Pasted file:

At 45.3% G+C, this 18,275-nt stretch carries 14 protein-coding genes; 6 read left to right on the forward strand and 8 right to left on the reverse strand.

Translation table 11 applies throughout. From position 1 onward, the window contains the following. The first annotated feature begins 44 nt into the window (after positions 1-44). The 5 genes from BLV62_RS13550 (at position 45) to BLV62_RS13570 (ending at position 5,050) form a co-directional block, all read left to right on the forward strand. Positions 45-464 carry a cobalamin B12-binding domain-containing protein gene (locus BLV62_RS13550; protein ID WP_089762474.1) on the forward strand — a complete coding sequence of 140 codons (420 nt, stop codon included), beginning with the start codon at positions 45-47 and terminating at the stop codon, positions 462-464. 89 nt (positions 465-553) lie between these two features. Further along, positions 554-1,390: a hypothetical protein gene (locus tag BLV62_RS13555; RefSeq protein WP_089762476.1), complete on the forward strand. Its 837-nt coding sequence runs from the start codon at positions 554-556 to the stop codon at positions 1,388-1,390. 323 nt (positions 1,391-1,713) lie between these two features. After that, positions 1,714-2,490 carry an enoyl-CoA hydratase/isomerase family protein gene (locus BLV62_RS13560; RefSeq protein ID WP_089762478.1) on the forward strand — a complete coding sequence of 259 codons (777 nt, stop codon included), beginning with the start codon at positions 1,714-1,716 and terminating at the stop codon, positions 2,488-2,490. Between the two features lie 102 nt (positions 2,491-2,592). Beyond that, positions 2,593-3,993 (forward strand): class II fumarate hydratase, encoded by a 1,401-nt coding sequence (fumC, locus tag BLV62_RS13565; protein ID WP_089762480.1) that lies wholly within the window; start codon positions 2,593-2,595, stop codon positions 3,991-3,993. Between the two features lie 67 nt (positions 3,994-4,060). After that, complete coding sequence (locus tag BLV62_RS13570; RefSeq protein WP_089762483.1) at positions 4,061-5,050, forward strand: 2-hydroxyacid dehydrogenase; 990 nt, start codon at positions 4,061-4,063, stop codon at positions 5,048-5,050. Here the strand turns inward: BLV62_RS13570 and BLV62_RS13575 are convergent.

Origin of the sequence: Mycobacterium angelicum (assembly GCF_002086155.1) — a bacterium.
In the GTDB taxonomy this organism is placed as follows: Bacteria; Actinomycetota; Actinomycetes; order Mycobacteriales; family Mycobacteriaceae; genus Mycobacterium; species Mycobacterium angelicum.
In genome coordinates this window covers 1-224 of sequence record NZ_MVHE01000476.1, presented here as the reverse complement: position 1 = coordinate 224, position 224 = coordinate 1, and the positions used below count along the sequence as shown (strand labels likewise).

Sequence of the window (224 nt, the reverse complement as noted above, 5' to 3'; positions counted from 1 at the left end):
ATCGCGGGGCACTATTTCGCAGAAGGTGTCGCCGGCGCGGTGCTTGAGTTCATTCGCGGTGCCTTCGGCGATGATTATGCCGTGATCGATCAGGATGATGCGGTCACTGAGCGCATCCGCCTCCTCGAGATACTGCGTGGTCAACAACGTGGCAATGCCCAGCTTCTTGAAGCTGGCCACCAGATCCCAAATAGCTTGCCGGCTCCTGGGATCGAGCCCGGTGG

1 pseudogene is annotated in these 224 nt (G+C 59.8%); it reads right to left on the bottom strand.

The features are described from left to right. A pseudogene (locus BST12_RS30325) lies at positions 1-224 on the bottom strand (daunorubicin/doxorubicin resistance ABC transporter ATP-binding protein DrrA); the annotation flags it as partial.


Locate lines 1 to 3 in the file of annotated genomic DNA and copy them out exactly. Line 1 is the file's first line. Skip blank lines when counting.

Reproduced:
At 45.3% G+C, this 18,275-nt stretch carries 14 protein-coding genes; 6 read left to right on the forward strand and 8 right to left on the reverse strand.

Translation table 11 applies throughout. From position 1 onward, the window contains the following. The first annotated feature begins 44 nt into the window (after positions 1-44). The 5 genes from BLV62_RS13550 (at position 45) to BLV62_RS13570 (ending at position 5,050) form a co-directional block, all read left to right on the forward strand. Positions 45-464 carry a cobalamin B12-binding domain-containing protein gene (locus BLV62_RS13550; protein ID WP_089762474.1) on the forward strand — a complete coding sequence of 140 codons (420 nt, stop codon included), beginning with the start codon at positions 45-47 and terminating at the stop codon, positions 462-464. 89 nt (positions 465-553) lie between these two features. Further along, positions 554-1,390: a hypothetical protein gene (locus tag BLV62_RS13555; RefSeq protein WP_089762476.1), complete on the forward strand. Its 837-nt coding sequence runs from the start codon at positions 554-556 to the stop codon at positions 1,388-1,390. 323 nt (positions 1,391-1,713) lie between these two features. After that, positions 1,714-2,490 carry an enoyl-CoA hydratase/isomerase family protein gene (locus BLV62_RS13560; RefSeq protein ID WP_089762478.1) on the forward strand — a complete coding sequence of 259 codons (777 nt, stop codon included), beginning with the start codon at positions 1,714-1,716 and terminating at the stop codon, positions 2,488-2,490. Between the two features lie 102 nt (positions 2,491-2,592). Beyond that, positions 2,593-3,993 (forward strand): class II fumarate hydratase, encoded by a 1,401-nt coding sequence (fumC, locus tag BLV62_RS13565; protein ID WP_089762480.1) that lies wholly within the window; start codon positions 2,593-2,595, stop codon positions 3,991-3,993. Between the two features lie 67 nt (positions 3,994-4,060). After that, complete coding sequence (locus tag BLV62_RS13570; RefSeq protein WP_089762483.1) at positions 4,061-5,050, forward strand: 2-hydroxyacid dehydrogenase; 990 nt, start codon at positions 4,061-4,063, stop codon at positions 5,048-5,050. Here the strand turns inward: BLV62_RS13570 and BLV62_RS13575 are convergent.

Origin of the sequence: Mycobacterium angelicum (assembly GCF_002086155.1) — a bacterium.